While we consider the set's exterior attractive, it's also designed to enhance performance. The black of the screen's frame helps convince the eye that the contrast ratio is higher, so you perceive better image quality. Only the front's edges are finished in silver. Along the bottom of the face, you'll find the power button, a flip-up door hiding A/V inputs and a few controls, and a Memory Stick slot for displaying digital photos from Sony cameras.
We really like the remote control. While only the most commonly used keys glow in the dark, the buttons are logically arranged and finger-friendly. Unfortunately, you can't access inputs directly; you have to cycle through them by pressing TV/Video. But they are renameable and deletable. The remote can command your satellite or cable box, as well as four other A/V components from different manufacturers. The straightforward menu system will appeal to experts and novices alike. Sony packed lots of features into its top-of-the-line tube, but you'll still need an external tuner to watch HDTV. This set can directly accept 1080i and 480p video but converts 720p HDTV to 1080i. Sony's built-in Digital Reality Creation (DRC) processor scales standard television signals from cable, satellite, VHS, and so on to your choice of either 480p or 960i.
The CineMotion DRC setting engages the set's important 2:3 pull-down processing, which cleans up film-based material such as DVD movies. Other performance features include a 3D-YC comb filter for cable, VHS, and other composite-video sources; your choice of the Cool, Neutral, and Warm color temperatures; and four selectable aspect ratios that work with standard and 480p sources. The 910 doesn't allow you to change aspect when you're watching HDTV.
Our biggest complaint here (and with Sony TVs in general) is with the lack of fully independent input memory slots. Yes, the four picture modes are adjustable, so you can store different settings for each source. But switching inputs doesn't automatically change the mode, so matching it to the source or the room's light is pretty inconvenient.
Sony did throw in a host of other conveniences. The dual-tuner picture-in-picture function can place a standard and a high-definition source side by side on the screen but won't work with two HD sources. You also get the usual tuner and sound extras, such as favorite-channel lists and simulated surround.
The 910's jack pack overlooks no inputs. Two sets of wideband component connections and a DVI port with HDCP copy protection take care of HDTV and DVD sources. There are four sets of A/V inputs: one on the front (for video games and camcorders) and two on the back have S-Video; the remaining back-panel hookup has only composite video. You also get two RF ins. Finally, you'll find one set of monitor A/V outputs with composite video, as well as one set of variable-audio outs.
Those looking for a smaller screen can step down to the KV-30XBR910. It offers the same features and similar performance but slightly lower resolution. The 910 sets a new overall performance benchmark for wide-screen direct-view HDTVs. The big news is the resolution of the new Super Fine Pitch screen: 1,401 horizontal lines, according to Sony. The 910 still can't display every pixel of true 1,920x1,080 (1080i) high-definition TV, but it comes far closer than any other direct-view tube we've tested.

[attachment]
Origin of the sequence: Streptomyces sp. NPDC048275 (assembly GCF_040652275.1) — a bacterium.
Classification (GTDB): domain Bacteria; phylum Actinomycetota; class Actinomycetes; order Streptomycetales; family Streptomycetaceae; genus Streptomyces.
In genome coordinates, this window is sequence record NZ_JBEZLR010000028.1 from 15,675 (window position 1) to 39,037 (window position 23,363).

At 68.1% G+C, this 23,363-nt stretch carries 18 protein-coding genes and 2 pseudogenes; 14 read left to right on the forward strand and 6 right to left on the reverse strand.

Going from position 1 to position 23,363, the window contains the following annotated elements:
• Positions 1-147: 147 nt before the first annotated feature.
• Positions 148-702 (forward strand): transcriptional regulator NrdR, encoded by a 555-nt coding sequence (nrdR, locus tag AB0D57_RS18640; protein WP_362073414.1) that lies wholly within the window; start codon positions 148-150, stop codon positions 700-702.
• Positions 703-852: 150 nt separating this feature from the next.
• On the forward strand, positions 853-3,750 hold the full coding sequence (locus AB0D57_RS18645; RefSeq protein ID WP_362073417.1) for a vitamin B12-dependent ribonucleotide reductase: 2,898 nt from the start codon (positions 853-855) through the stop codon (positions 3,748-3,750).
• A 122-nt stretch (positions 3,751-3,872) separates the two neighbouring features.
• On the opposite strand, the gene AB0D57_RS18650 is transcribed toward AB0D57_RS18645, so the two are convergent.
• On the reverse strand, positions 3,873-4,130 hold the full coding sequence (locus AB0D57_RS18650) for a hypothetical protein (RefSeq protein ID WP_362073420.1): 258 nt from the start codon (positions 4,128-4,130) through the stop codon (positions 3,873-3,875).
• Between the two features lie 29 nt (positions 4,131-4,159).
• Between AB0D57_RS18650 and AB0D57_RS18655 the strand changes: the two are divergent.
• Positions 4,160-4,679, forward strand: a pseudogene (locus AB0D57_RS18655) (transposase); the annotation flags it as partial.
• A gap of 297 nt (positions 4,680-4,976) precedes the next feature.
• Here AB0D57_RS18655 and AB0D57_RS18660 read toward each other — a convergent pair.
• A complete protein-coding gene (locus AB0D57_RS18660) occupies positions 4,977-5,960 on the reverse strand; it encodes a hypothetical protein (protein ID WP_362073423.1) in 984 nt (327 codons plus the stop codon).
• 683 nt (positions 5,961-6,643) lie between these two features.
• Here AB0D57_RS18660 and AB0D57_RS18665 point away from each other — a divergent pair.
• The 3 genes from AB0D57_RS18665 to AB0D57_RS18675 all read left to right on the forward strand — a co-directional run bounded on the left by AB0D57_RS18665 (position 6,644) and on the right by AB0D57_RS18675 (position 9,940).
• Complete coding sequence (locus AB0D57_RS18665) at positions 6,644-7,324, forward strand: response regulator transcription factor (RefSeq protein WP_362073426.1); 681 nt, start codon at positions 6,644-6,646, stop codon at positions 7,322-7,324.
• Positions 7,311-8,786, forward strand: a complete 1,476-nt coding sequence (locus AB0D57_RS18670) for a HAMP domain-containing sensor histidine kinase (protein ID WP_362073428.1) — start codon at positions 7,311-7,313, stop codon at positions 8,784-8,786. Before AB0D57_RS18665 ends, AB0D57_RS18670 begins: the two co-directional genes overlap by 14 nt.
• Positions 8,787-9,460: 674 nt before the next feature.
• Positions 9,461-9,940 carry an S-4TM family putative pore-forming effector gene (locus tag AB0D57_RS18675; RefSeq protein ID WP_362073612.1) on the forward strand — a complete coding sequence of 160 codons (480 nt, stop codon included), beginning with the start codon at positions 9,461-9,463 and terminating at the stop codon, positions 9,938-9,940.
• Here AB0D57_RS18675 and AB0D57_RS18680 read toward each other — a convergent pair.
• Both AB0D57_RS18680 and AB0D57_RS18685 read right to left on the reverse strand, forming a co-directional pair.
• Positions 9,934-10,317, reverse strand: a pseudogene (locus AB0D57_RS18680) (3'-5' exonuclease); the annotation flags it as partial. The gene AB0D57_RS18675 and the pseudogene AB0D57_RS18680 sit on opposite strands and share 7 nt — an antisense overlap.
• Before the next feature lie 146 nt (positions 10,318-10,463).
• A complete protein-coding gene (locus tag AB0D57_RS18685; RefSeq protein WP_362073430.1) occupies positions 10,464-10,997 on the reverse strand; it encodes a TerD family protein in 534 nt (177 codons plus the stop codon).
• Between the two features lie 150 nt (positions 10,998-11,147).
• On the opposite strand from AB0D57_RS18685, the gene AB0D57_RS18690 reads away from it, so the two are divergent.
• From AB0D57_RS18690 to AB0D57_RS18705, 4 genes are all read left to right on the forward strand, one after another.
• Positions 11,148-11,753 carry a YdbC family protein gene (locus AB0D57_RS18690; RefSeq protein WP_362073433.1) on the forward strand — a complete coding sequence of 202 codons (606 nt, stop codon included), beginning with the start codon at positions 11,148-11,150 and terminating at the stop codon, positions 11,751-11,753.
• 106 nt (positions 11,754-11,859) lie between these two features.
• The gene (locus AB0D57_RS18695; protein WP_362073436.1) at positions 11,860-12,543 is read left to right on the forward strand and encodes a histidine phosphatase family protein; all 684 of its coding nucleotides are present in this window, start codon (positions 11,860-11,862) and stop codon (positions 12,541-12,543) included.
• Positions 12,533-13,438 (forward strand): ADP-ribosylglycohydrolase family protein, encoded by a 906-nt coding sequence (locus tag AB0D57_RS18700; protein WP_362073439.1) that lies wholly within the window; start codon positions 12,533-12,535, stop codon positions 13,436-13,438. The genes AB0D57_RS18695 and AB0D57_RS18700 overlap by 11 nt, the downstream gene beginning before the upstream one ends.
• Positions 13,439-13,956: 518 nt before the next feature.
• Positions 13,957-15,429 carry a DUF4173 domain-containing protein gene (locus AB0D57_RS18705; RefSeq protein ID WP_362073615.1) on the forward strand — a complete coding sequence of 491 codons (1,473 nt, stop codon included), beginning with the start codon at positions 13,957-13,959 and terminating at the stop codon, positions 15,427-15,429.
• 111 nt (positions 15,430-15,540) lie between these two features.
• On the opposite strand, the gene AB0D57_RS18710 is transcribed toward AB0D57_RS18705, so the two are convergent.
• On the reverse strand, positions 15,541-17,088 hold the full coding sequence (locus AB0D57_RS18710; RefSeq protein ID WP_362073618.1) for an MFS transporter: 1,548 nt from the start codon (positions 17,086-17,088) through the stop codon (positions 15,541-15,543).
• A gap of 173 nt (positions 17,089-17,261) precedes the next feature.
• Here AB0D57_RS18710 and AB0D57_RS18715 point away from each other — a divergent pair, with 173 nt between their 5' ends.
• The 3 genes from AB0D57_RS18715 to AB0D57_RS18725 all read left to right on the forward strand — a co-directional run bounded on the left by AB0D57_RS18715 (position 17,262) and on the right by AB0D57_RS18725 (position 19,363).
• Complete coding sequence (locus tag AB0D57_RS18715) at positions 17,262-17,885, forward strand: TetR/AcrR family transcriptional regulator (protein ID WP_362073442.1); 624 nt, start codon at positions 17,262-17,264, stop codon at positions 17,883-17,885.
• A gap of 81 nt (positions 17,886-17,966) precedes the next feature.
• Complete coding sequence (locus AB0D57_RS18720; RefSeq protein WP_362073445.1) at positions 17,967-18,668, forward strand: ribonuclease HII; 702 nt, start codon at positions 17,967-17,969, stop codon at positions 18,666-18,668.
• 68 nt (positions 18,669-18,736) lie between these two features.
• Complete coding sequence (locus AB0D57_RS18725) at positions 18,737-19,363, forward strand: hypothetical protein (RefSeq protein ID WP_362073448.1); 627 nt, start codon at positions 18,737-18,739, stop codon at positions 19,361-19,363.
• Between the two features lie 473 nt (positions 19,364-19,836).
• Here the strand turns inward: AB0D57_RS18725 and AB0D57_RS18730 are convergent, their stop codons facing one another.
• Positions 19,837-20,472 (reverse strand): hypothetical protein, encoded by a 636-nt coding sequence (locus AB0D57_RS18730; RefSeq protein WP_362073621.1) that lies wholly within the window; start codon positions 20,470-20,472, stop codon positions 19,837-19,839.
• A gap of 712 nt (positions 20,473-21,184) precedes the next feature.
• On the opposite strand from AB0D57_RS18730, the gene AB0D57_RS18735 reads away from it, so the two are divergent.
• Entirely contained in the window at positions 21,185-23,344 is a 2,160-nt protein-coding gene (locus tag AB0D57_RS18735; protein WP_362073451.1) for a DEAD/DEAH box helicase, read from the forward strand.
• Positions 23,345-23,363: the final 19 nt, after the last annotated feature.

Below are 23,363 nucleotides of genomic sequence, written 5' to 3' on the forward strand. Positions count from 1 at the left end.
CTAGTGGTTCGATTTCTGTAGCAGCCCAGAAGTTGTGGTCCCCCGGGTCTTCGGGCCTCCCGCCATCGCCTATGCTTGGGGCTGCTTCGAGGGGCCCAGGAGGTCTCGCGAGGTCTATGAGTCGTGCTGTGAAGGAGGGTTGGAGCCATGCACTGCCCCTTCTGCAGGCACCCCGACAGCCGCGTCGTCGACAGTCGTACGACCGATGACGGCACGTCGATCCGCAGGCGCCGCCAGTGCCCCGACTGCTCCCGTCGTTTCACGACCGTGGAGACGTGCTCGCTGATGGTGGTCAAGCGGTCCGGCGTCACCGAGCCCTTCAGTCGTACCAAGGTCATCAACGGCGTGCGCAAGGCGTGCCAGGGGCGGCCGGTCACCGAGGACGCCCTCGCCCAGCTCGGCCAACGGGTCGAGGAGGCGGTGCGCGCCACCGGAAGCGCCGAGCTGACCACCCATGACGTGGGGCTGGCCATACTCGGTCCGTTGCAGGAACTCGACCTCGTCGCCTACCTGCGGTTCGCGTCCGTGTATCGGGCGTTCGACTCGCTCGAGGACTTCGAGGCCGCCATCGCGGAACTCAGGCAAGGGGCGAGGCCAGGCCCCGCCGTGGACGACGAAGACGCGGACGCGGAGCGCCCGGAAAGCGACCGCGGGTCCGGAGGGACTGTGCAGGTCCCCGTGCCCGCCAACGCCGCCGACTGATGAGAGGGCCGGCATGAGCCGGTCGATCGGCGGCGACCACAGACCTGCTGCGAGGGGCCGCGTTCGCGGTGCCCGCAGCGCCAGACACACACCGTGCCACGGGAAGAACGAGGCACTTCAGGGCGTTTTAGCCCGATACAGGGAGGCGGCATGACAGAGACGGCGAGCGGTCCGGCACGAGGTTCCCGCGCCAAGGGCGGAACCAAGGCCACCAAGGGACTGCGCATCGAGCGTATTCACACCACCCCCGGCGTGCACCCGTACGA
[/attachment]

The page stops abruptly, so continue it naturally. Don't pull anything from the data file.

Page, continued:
Multiburst patterns from the 1080i D-VHS version of Joe Kane's Digital Video Essentials, as well as from our Acuppel HDTV signal generator, confirmed the accuracy of Sony's claim. Compared with the KV-34HS510, the 910 showed 60 percent more horizontal resolution, and after proper calibration, the difference was easily discernible with HDTV. One caveat: Do not bump the Contrast/Picture parameter too high. If you do, the resolution will not realize its full potential. With HDTV sources, we ended up with a setting of about 30 percent, which produced approximately 18 footlamberts. That brightness is fine for viewing the TV in dim rooms with the lights off. For DVD and other sources, we were able to switch to around 40 percent and get a significantly brighter picture.
At the Warm color-temperature setting, the precalibration grayscale measured 7,650K at the bottom end and a bluer 8,275K near the top. Calibration improved the respective numbers to 6,500K (a perfect score) and 6,550K, and the set was almost flawless up and down the rest of the scale. The color decoder exhibits severe red push out of the box, so skin looks a little too red at first, but a qualified technician can solve the problem in the service menu. That fix will combine with a corrected grayscale to produce awesome color saturation and incredibly natural-looking skin tones.
The video processing is good. Just be careful to engage 2:3 pull-down for film-based material by selecting CineMotion in the user menu. We still recommend a good progressive-scan DVD player; it should outperform DRC. After a full calibration, montages from the Digital Video Essentials DVD looked absolutely spectacular, as did Monsters, Inc., Charlotte Gray, and other DVDs.
We connected our JVC HM-DH3000U to the set's HDTV component-video input, and the results looked even more jaw-dropping than DVD. On Ice Age, we watched the squirrel move through snow and ice in the opening minutes, and we made out an incredible amount of fine detail. Color saturation was superb, and detail was as good as we've seen from any direct-view HDTV--period.